This multi-lawsuit approach may actually be the best approach, anyway. Overwhelming the state, counties, and school boards with litigation over the Ten Commandments will tap resources quickly. Many school boards, counties, cities, and townships will remove the plaques at the threat of a lawsuit in order to avoid litigation costs.

History shows that in most violations of the Separation of Church and State that we only need a notification of possible litigation for compliance by the facility with state and federal law. When the threat does not work, then litigation must go forward.

Here is where you can help. If your child’s school has posted the Ten Commandments, then let someone know. If your local school board is forcing the Ten Commandments on all the schools in its jurisdiction, then let someone know. If you local government is posting the Ten Commandments, then let someone know. If you are willing to add your name to the lawsuit, then make sure you take the appropriate action.

A major lawsuit going after the state and many smaller lawsuits going after counties, cities, and school boards will overwhelm the state’s finances and legal resources.

Prong Three

Prong Three is based on the Alabama Constitution just as Prong Two was. The difference between Prong Two and Three is approach and tactics.

Instead of suing the state for posting the Ten Commandments, sue the state for only posting the Ten Commandments. As stated above in the Alabama Constitution, legislators cannot pass laws that give preference to a religious sect, society, denomination, or means of worship. By posting the Ten Commandments, they have given such a preference.

Roy Moore’s Holy Tonnage in the Alabama Supreme Court

Now all we have to do is ask them to post every other religion and non-religion’s code of ethics, creeds, or other behavioral-type criterion. We sue the state for not going far enough, for not posting the ethical codes of all religions. Article 1, Section 3 of the Alabama Constitution is clear, you cannot make a law that creates a preference for one, but you can create a law that allows equality for all.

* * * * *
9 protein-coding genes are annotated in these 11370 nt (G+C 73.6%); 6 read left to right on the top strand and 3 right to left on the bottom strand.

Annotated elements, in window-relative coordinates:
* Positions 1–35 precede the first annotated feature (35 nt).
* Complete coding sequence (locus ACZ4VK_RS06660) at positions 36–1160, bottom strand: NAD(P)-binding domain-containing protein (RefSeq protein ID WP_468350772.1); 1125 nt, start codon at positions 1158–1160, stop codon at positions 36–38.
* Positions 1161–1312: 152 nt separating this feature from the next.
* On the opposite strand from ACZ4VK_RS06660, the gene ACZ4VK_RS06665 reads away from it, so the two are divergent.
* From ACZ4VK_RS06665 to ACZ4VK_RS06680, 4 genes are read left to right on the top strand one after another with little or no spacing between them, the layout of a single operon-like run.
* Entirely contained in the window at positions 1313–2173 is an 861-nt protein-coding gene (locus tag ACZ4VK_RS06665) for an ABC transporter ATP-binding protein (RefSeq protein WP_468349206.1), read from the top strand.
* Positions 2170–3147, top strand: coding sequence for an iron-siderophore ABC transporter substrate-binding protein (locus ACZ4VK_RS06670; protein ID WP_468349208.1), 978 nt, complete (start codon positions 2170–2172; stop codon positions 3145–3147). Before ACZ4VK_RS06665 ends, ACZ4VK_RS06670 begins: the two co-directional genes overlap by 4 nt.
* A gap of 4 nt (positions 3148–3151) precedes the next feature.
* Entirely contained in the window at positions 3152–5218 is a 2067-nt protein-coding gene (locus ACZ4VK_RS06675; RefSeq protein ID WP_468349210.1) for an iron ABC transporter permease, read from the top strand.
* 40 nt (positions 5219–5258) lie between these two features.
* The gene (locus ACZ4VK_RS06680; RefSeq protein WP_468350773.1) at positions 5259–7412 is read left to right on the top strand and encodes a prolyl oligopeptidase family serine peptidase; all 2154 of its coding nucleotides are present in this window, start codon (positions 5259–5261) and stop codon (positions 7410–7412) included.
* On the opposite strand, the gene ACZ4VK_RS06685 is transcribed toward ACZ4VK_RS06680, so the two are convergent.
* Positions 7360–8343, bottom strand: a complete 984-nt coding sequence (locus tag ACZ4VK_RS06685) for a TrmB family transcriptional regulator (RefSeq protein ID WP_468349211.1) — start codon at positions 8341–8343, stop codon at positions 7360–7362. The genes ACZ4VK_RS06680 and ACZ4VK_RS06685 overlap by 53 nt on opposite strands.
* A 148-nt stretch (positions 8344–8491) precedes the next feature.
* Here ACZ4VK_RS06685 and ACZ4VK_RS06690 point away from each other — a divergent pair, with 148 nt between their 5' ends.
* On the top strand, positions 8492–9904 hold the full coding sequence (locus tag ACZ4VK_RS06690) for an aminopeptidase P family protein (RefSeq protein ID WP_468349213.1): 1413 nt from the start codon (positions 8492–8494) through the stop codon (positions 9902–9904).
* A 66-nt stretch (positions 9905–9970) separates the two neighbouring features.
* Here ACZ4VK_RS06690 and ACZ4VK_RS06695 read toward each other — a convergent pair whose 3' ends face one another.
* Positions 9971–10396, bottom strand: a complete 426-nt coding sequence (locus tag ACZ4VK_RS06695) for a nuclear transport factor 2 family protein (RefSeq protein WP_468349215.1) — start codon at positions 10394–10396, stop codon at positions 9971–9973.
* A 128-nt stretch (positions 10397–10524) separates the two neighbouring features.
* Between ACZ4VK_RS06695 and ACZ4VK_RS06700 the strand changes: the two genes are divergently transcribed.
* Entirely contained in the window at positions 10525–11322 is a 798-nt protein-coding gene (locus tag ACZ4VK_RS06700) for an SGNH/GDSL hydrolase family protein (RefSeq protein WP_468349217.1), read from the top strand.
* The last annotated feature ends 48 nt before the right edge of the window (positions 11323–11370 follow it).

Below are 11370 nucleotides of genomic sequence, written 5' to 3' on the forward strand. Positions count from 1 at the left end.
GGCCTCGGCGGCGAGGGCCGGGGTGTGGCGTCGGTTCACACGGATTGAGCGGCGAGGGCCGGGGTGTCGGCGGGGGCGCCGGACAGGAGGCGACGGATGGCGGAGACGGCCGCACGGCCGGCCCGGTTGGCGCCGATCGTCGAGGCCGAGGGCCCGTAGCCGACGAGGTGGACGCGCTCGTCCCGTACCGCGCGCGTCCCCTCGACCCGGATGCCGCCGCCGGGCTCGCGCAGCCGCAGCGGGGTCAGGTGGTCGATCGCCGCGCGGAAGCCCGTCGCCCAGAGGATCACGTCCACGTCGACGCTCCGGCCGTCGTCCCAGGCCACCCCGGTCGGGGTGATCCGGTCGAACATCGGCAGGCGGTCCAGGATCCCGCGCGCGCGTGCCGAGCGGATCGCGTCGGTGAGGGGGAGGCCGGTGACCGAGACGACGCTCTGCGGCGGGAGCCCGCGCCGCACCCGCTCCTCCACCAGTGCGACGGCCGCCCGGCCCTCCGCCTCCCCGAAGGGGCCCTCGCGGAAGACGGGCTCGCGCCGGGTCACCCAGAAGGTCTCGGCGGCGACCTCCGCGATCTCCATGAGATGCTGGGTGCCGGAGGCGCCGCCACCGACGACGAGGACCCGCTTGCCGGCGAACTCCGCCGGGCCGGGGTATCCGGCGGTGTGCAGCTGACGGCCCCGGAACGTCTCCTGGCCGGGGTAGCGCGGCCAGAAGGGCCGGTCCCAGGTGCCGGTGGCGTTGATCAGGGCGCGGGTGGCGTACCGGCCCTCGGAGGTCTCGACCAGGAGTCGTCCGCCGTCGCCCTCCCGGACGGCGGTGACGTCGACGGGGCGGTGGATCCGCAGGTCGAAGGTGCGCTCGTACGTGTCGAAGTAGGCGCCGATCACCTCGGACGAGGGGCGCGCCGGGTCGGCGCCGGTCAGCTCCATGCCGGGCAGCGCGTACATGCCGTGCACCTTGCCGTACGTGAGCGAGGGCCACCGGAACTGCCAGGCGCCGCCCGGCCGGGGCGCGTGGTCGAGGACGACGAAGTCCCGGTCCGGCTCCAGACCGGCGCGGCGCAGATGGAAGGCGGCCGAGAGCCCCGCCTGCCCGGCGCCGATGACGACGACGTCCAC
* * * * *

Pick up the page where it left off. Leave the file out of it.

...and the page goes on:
Who gets involved will depend on the version of the Ten Commandments that they choose. If Alabama chooses the Protestant version, then the Catholics and Jews should demand that their versions get equal time and treatment under the Alabama Constitution.

Non-Christians around Alabama should request equal time and treatment just like the Ten Commandments for their version of ethics. The Humanist Manifesto is a great place to start for atheists and humanists. Buddhists should demand the posting of the Noble Eightfold Path and the Five Wonderful Precepts.

The state should post the Nine Beliefs of Hinduism and the Five Pillars of Islam. Of course we can’t forget about the Nine Principles of Anuvrat, the Five Vratas (vows) of Jainas, or the Bahya Tapa and Abhyantara Tapa, which are internal and external austerities, respectively.

Of course, how can we forget the Five Points of Wiccan Belief with its wonderfully great Law of Return and the Ethic of Constant Improvement? Of course, I am sure Alabama’s legislators will be thrilled when they receive a request to post the Nine Satanic Statements and the Eleven Satanic Rules of the Earth alongside the Ten Commandments.

Are you willing to submit your code of ethics for posting in Alabama alongside the Ten Commandments, making the new law constitutional by giving no preference to a single religion?

What Else Can We Do?

Help bring this issue to the citizens of Alabama. Let them know that Christianity is not the only religion in this state or country. Let them know about the different versions of the Ten Commandments. Write letters to your local newspapers and to your state representatives; including your congressional representative and senator. Write your local government officials when they start to consider adopting the new legislation. Let your children’s school know that you will not tolerate the posting the Ten Commandments.

Get involved with local and national groups that strive to maintain the Separation of Church and State. Donate money to organizations that are involved in the fight (that is a tax write-off, by the way).

Watch for peaceful protests, show up, and give your support. Volunteer your time to make buttons, signs, or other materials for protests.

Contribute no more than what you are capable. Do not go bankrupt trying to help and do not ruin your marriage or forget about your kids. Help according to your skills and your talents. The most important thing to do is help, no matter what level of help you can or cannot provide.